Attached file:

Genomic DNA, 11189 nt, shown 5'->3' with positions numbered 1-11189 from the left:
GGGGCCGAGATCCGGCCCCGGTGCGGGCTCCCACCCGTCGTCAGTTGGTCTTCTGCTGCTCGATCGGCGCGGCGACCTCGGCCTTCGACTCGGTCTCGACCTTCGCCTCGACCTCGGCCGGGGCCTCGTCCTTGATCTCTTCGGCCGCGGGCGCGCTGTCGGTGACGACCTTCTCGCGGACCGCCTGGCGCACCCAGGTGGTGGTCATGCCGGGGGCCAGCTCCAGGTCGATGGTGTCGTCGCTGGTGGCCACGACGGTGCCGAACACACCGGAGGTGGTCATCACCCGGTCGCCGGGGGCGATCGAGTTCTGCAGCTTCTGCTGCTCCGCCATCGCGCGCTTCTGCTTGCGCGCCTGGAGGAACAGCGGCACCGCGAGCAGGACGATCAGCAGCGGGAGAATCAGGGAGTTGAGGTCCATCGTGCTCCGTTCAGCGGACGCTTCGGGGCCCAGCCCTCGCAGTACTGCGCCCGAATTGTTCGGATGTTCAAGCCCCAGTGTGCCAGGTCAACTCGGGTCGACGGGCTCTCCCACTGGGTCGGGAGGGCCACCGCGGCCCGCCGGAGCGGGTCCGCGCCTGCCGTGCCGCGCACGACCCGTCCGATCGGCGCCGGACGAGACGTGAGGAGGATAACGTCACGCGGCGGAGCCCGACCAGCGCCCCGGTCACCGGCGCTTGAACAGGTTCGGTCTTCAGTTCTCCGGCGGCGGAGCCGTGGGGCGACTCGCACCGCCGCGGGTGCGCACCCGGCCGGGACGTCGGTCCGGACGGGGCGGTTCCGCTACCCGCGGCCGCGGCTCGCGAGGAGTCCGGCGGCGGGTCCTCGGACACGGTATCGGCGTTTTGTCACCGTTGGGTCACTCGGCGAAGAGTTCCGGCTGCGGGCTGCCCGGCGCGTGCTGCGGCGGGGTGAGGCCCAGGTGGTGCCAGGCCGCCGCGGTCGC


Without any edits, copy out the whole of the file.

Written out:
Genomic DNA, 11189 nt, shown 5'->3' with positions numbered 1-11189 from the left:
GGGGCCGAGATCCGGCCCCGGTGCGGGCTCCCACCCGTCGTCAGTTGGTCTTCTGCTGCTCGATCGGCGCGGCGACCTCGGCCTTCGACTCGGTCTCGACCTTCGCCTCGACCTCGGCCGGGGCCTCGTCCTTGATCTCTTCGGCCGCGGGCGCGCTGTCGGTGACGACCTTCTCGCGGACCGCCTGGCGCACCCAGGTGGTGGTCATGCCGGGGGCCAGCTCCAGGTCGATGGTGTCGTCGCTGGTGGCCACGACGGTGCCGAACACACCGGAGGTGGTCATCACCCGGTCGCCGGGGGCGATCGAGTTCTGCAGCTTCTGCTGCTCCGCCATCGCGCGCTTCTGCTTGCGCGCCTGGAGGAACAGCGGCACCGCGAGCAGGACGATCAGCAGCGGGAGAATCAGGGAGTTGAGGTCCATCGTGCTCCGTTCAGCGGACGCTTCGGGGCCCAGCCCTCGCAGTACTGCGCCCGAATTGTTCGGATGTTCAAGCCCCAGTGTGCCAGGTCAACTCGGGTCGACGGGCTCTCCCACTGGGTCGGGAGGGCCACCGCGGCCCGCCGGAGCGGGTCCGCGCCTGCCGTGCCGCGCACGACCCGTCCGATCGGCGCCGGACGAGACGTGAGGAGGATAACGTCACGCGGCGGAGCCCGACCAGCGCCCCGGTCACCGGCGCTTGAACAGGTTCGGTCTTCAGTTCTCCGGCGGCGGAGCCGTGGGGCGACTCGCACCGCCGCGGGTGCGCACCCGGCCGGGACGTCGGTCCGGACGGGGCGGTTCCGCTACCCGCGGCCGCGGCTCGCGAGGAGTCCGGCGGCGGGTCCTCGGACACGGTATCGGCGTTTTGTCACCGTTGGGTCACTCGGCGAAGAGTTCCGGCTGCGGGCTGCCCGGCGCGTGCTGCGGCGGGGTGAGGCCCAGGTGGTGCCAGGCCGCCGCGGTCGC